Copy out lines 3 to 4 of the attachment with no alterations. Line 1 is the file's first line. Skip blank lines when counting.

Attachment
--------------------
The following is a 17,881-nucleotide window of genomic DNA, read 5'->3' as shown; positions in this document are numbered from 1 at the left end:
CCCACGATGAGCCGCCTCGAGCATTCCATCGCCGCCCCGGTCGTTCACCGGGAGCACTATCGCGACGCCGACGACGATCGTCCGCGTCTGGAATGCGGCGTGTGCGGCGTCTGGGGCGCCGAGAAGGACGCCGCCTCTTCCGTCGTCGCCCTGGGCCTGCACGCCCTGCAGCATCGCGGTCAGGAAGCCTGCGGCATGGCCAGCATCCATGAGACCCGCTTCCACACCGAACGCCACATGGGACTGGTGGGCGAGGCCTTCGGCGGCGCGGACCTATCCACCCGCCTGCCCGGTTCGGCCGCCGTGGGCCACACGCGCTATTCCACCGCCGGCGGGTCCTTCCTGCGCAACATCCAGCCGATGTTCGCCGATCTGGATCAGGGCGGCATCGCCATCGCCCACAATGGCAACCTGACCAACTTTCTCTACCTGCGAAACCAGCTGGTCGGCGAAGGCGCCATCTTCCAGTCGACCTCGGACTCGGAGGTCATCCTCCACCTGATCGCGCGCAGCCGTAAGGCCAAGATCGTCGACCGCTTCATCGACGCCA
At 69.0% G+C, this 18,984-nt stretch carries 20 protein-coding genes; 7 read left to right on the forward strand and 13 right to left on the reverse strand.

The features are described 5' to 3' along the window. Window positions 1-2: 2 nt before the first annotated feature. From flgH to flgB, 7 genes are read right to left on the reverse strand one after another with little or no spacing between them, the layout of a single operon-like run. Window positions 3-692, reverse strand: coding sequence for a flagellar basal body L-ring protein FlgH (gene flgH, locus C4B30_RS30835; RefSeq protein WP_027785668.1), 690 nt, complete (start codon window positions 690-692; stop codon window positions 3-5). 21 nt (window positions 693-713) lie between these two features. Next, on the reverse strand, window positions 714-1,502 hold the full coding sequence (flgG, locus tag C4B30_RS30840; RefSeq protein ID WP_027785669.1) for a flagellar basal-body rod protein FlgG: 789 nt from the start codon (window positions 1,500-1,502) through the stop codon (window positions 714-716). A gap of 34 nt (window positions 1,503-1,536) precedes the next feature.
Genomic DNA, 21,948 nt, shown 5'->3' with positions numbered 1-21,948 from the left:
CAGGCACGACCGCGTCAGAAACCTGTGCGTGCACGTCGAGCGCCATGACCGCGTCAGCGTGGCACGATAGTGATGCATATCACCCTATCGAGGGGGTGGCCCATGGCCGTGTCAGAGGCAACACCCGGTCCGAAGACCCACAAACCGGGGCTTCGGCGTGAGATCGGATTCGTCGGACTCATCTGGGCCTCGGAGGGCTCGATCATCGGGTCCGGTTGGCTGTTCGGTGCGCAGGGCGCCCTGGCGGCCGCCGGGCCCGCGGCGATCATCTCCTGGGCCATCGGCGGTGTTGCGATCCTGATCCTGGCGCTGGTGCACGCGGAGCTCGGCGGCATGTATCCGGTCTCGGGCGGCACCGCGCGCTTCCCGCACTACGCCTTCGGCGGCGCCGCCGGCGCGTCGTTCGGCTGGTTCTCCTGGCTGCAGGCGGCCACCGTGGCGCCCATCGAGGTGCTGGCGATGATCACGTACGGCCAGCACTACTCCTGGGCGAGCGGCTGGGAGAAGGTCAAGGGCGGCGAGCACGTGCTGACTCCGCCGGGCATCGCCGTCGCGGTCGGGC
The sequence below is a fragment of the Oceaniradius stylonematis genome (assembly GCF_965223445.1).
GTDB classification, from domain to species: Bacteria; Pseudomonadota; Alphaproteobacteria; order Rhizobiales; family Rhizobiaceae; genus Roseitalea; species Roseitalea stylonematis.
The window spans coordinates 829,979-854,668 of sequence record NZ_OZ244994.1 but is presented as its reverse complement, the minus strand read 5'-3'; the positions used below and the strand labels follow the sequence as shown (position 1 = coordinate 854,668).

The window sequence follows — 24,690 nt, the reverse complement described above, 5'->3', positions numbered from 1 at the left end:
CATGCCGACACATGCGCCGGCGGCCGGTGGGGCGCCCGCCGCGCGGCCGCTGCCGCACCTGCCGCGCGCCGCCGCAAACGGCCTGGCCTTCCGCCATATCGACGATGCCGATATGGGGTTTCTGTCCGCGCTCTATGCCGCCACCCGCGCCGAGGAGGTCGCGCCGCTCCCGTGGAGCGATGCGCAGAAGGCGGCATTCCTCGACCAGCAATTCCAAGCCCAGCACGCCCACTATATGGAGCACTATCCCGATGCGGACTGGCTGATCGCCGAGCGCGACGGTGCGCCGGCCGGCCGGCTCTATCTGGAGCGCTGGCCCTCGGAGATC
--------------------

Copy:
At 69.0% G+C, this 18,984-nt stretch carries 20 protein-coding genes; 7 read left to right on the forward strand and 13 right to left on the reverse strand.

The features are described 5' to 3' along the window. Window positions 1-2: 2 nt before the first annotated feature. From flgH to flgB, 7 genes are read right to left on the reverse strand one after another with little or no spacing between them, the layout of a single operon-like run. Window positions 3-692, reverse strand: coding sequence for a flagellar basal body L-ring protein FlgH (gene flgH, locus C4B30_RS30835; RefSeq protein WP_027785668.1), 690 nt, complete (start codon window positions 690-692; stop codon window positions 3-5). 21 nt (window positions 693-713) lie between these two features. Next, on the reverse strand, window positions 714-1,502 hold the full coding sequence (flgG, locus tag C4B30_RS30840; RefSeq protein ID WP_027785669.1) for a flagellar basal-body rod protein FlgG: 789 nt from the start codon (window positions 1,500-1,502) through the stop codon (window positions 714-716). A gap of 34 nt (window positions 1,503-1,536) precedes the next feature.